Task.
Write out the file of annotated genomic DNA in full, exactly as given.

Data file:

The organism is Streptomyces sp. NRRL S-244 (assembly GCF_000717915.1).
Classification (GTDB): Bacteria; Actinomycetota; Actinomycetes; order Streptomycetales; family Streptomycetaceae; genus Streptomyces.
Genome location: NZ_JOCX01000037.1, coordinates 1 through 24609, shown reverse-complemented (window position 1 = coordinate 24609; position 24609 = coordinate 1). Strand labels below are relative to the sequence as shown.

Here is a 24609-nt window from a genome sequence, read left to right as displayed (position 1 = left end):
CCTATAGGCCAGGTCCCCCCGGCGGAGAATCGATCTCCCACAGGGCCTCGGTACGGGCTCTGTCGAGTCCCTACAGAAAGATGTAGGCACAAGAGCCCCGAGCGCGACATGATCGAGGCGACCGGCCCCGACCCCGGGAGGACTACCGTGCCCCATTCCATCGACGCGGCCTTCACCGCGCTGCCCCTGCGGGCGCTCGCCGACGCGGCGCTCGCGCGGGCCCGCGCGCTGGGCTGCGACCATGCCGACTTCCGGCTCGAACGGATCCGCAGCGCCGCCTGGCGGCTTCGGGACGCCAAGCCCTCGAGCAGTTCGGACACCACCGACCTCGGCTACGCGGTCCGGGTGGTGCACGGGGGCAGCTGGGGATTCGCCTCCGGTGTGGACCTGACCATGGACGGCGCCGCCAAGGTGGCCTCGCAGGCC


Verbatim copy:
The organism is Streptomyces sp. NRRL S-244 (assembly GCF_000717915.1).
Classification (GTDB): Bacteria; Actinomycetota; Actinomycetes; order Streptomycetales; family Streptomycetaceae; genus Streptomyces.
Genome location: NZ_JOCX01000037.1, coordinates 1 through 24609, shown reverse-complemented (window position 1 = coordinate 24609; position 24609 = coordinate 1). Strand labels below are relative to the sequence as shown.

Here is a 24609-nt window from a genome sequence, read left to right as displayed (position 1 = left end):
CCTATAGGCCAGGTCCCCCCGGCGGAGAATCGATCTCCCACAGGGCCTCGGTACGGGCTCTGTCGAGTCCCTACAGAAAGATGTAGGCACAAGAGCCCCGAGCGCGACATGATCGAGGCGACCGGCCCCGACCCCGGGAGGACTACCGTGCCCCATTCCATCGACGCGGCCTTCACCGCGCTGCCCCTGCGGGCGCTCGCCGACGCGGCGCTCGCGCGGGCCCGCGCGCTGGGCTGCGACCATGCCGACTTCCGGCTCGAACGGATCCGCAGCGCCGCCTGGCGGCTTCGGGACGCCAAGCCCTCGAGCAGTTCGGACACCACCGACCTCGGCTACGCGGTCCGGGTGGTGCACGGGGGCAGCTGGGGATTCGCCTCCGGTGTGGACCTGACCATGGACGGCGCCGCCAAGGTGGCCTCGCAGGCC